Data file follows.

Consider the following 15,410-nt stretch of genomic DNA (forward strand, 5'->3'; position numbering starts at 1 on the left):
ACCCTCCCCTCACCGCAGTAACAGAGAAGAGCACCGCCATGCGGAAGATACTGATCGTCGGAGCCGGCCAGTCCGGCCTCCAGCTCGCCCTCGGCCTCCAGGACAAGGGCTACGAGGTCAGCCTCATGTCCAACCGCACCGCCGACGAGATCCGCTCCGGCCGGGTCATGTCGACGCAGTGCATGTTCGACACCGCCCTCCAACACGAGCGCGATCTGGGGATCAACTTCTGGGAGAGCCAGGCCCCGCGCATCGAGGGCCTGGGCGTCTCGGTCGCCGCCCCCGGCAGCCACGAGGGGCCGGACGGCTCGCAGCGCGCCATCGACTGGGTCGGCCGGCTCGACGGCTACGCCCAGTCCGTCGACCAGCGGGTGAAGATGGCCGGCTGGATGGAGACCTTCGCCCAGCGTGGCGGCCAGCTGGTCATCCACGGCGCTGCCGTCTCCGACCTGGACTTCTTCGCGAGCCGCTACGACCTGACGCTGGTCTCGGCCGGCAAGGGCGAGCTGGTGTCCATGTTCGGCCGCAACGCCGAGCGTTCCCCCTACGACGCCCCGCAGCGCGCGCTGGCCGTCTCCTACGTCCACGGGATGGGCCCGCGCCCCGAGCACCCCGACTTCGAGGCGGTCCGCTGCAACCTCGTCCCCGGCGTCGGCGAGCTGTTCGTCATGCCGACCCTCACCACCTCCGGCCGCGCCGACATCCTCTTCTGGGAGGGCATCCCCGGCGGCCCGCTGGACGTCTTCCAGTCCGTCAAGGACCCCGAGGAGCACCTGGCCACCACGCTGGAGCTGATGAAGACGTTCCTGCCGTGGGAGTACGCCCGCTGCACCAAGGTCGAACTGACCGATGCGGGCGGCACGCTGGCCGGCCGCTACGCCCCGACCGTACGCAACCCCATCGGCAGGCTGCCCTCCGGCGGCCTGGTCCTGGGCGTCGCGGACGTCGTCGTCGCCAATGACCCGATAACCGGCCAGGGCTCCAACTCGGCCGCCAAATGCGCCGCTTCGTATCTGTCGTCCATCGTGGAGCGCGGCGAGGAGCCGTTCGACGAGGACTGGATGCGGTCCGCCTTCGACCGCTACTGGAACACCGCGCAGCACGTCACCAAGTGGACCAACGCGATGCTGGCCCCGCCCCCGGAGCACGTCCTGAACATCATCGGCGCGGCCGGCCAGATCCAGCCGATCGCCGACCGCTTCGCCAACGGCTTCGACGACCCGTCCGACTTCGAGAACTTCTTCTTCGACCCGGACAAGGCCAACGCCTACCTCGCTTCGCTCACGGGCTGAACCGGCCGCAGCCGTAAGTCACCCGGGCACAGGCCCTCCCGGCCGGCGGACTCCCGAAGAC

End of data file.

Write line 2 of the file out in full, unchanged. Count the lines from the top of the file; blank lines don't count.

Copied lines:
ACCCTCCCCTCACCGCAGTAACAGAGAAGAGCACCGCCATGCGGAAGATACTGATCGTCGGAGCCGGCCAGTCCGGCCTCCAGCTCGCCCTCGGCCTCCAGGACAAGGGCTACGAGGTCAGCCTCATGTCCAACCGCACCGCCGACGAGATCCGCTCCGGCCGGGTCATGTCGACGCAGTGCATGTTCGACACCGCCCTCCAACACGAGCGCGATCTGGGGATCAACTTCTGGGAGAGCCAGGCCCCGCGCATCGAGGGCCTGGGCGTCTCGGTCGCCGCCCCCGGCAGCCACGAGGGGCCGGACGGCTCGCAGCGCGCCATCGACTGGGTCGGCCGGCTCGACGGCTACGCCCAGTCCGTCGACCAGCGGGTGAAGATGGCCGGCTGGATGGAGACCTTCGCCCAGCGTGGCGGCCAGCTGGTCATCCACGGCGCTGCCGTCTCCGACCTGGACTTCTTCGCGAGCCGCTACGACCTGACGCTGGTCTCGGCCGGCAAGGGCGAGCTGGTGTCCATGTTCGGCCGCAACGCCGAGCGTTCCCCCTACGACGCCCCGCAGCGCGCGCTGGCCGTCTCCTACGTCCACGGGATGGGCCCGCGCCCCGAGCACCCCGACTTCGAGGCGGTCCGCTGCAACCTCGTCCCCGGCGTCGGCGAGCTGTTCGTCATGCCGACCCTCACCACCTCCGGCCGCGCCGACATCCTCTTCTGGGAGGGCATCCCCGGCGGCCCGCTGGACGTCTTCCAGTCCGTCAAGGACCCCGAGGAGCACCTGGCCACCACGCTGGAGCTGATGAAGACGTTCCTGCCGTGGGAGTACGCCCGCTGCACCAAGGTCGAACTGACCGATGCGGGCGGCACGCTGGCCGGCCGCTACGCCCCGACCGTACGCAACCCCATCGGCAGGCTGCCCTCCGGCGGCCTGGTCCTGGGCGTCGCGGACGTCGTCGTCGCCAATGACCCGATAACCGGCCAGGGCTCCAACTCGGCCGCCAAATGCGCCGCTTCGTATCTGTCGTCCATCGTGGAGCGCGGCGAGGAGCCGTTCGACGAGGACTGGATGCGGTCCGCCTTCGACCGCTACTGGAACACCGCGCAGCACGTCACCAAGTGGACCAACGCGATGCTGGCCCCGCCCCCGGAGCACGTCCTGAACATCATCGGCGCGGCCGGCCAGATCCAGCCGATCGCCGACCGCTTCGCCAACGGCTTCGACGACCCGTCCGACTTCGAGAACTTCTTCTTCGACCCGGACAAGGCCAACGCCTACCTCGCTTCGCTCACGGGCTGAACCGGCCGCAGCCGTAAGTCACCCGGGCACAGGCCCTCCCGGCCGGCGGACTCCCGAAGAC